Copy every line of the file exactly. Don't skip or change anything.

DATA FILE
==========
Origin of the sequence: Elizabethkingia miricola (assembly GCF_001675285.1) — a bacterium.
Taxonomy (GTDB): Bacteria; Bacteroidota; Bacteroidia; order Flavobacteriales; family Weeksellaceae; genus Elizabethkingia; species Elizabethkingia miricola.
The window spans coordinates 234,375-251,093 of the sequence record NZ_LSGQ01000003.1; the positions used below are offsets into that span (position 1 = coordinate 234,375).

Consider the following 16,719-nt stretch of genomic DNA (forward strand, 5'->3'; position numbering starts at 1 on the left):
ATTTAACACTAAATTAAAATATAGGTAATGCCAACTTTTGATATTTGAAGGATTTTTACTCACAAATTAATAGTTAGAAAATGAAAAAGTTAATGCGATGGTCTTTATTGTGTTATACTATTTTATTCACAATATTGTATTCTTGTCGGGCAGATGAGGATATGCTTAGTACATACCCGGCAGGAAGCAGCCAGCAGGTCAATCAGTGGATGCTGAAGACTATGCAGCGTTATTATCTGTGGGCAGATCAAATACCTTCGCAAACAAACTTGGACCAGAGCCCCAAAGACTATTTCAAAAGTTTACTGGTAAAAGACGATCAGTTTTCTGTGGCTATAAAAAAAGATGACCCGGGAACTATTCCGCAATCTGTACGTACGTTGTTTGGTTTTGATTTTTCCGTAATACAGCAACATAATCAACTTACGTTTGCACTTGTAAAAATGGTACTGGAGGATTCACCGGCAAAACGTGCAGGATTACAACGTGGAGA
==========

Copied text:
Origin of the sequence: Elizabethkingia miricola (assembly GCF_001675285.1) — a bacterium.
Taxonomy (GTDB): Bacteria; Bacteroidota; Bacteroidia; order Flavobacteriales; family Weeksellaceae; genus Elizabethkingia; species Elizabethkingia miricola.
The window spans coordinates 234,375-251,093 of the sequence record NZ_LSGQ01000003.1; the positions used below are offsets into that span (position 1 = coordinate 234,375).

Consider the following 16,719-nt stretch of genomic DNA (forward strand, 5'->3'; position numbering starts at 1 on the left):
ATTTAACACTAAATTAAAATATAGGTAATGCCAACTTTTGATATTTGAAGGATTTTTACTCACAAATTAATAGTTAGAAAATGAAAAAGTTAATGCGATGGTCTTTATTGTGTTATACTATTTTATTCACAATATTGTATTCTTGTCGGGCAGATGAGGATATGCTTAGTACATACCCGGCAGGAAGCAGCCAGCAGGTCAATCAGTGGATGCTGAAGACTATGCAGCGTTATTATCTGTGGGCAGATCAAATACCTTCGCAAACAAACTTGGACCAGAGCCCCAAAGACTATTTCAAAAGTTTACTGGTAAAAGACGATCAGTTTTCTGTGGCTATAAAAAAAGATGACCCGGGAACTATTCCGCAATCTGTACGTACGTTGTTTGGTTTTGATTTTTCCGTAATACAGCAACATAATCAACTTACGTTTGCACTTGTAAAAATGGTACTGGAGGATTCACCGGCAAAACGTGCAGGATTACAACGTGGAGA